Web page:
In article <l7l9rl$k0o$(E-Mail Removed)>, <(E-Mail Removed)> wrote:

> On 12/3/2013 1:26 AM, Evan Platt wrote:
> > On Mon, 2 Dec 2013 17:23:25 +0000 (UTC), Denis McMahon
> > <(E-Mail Removed)> wrote:
> >
> >> Evan, you got the class name wrong: s /basic/broken/

> >
> > Good point.
> >
> > We should take wagers - what will bullis finish first, his dome home,
> > or his website?
> >

> It's a shame richard has turned out to be such a dick.


All richards are dicks, by definition.

--
Tim

"That excessive bail ought not to be required, nor excessive fines imposed,
nor cruel and unusual punishments inflicted" -- Bill of Rights 1689
 
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Doug Miller
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      12-04-2013
richard <(E-Mail Removed)> wrote in news:14n99wa0uvq6y$.sf90bgnbrqil.dlg@
40tude.net:

> And I still can't understand why THIS is bad coding.
> if ($a=1){echo "help!";}


It's bad coding because = is the *assignment* operator in PHP, not the test-for-equality
operator.

*I* still can't understand why you continue to make that error, after having been corrected so
many times.
 
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j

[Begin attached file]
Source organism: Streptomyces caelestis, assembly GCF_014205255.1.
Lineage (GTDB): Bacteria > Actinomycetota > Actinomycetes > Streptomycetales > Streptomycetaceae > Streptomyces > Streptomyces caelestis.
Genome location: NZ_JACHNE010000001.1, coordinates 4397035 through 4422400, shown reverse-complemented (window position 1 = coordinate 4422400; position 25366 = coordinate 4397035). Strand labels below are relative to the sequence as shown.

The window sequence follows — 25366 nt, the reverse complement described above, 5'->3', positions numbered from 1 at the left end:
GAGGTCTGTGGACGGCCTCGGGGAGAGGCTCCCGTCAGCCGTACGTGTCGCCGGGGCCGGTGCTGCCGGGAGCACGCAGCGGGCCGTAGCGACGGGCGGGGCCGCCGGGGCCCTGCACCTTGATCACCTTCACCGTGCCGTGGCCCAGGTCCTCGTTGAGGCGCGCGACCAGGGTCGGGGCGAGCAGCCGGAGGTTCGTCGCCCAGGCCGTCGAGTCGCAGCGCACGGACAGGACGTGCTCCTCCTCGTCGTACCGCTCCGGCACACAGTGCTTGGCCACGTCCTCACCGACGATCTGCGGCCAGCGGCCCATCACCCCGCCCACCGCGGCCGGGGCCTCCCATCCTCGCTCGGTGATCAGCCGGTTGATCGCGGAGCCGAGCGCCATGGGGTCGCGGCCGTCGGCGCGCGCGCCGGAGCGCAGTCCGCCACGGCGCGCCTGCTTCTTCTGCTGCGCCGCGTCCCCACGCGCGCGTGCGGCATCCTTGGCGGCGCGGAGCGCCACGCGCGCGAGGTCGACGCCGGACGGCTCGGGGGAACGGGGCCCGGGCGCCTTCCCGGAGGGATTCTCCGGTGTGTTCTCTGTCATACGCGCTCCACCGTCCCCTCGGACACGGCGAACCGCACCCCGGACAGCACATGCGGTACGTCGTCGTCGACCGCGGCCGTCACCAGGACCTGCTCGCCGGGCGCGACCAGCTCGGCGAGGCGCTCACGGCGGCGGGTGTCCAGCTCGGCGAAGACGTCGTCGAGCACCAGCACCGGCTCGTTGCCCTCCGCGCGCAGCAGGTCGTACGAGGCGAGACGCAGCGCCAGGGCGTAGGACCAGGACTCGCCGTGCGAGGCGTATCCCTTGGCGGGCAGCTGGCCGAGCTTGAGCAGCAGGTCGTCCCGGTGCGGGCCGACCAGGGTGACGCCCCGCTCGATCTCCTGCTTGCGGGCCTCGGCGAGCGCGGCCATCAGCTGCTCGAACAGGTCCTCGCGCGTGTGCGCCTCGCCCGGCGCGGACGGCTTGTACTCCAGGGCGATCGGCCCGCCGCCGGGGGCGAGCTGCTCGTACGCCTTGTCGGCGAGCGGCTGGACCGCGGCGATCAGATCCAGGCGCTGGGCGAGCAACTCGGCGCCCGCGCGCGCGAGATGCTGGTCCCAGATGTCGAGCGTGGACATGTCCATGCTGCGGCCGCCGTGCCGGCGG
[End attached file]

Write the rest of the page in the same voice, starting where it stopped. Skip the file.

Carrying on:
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      12-04-2013
On 12/2/2013 12:01 PM, se wrote:
>
> "richard" <(E-Mail Removed)> skrev i meddelelsen
> news:(E-Mail Removed)...
>> On Mon, 02 Dec 2013 08:24:47 -0500, j wrote:
>>
>>> On 12/1/2013 11:55 PM, richard wrote:
>>>> <!DOCTYPE HTML>
>>>
>>> a real life doctype is better.
>>>>
>>>> <html>
>>>>
>>>> <head>
>>>>
>>>> <title>Tables 101</title>
>>>
>>> It looks ugly to me. Not easily readable.
>>>>
>>>> <META HTTP-EQUIV="Content-Type" CONTENT="text/html;
>>>> charset=windows-1252">
>>>> <style type="text/css">
>>>> table {Border-collapse:collapse; text-align:center; margin:auto;"}
>>> ^^
>>>
>>> double quote for no reason.
>>>
>>> Typically you see everything lowercase with a space after the colon, my
>>> preference is like this:
>>>
>>> table {
>>> border-collapse: collapse;
>>> text-align: center;
>>>
>>> ... Often the CSS needs tweaking and it is easier to find when it isn't
>>> one lined.
>>>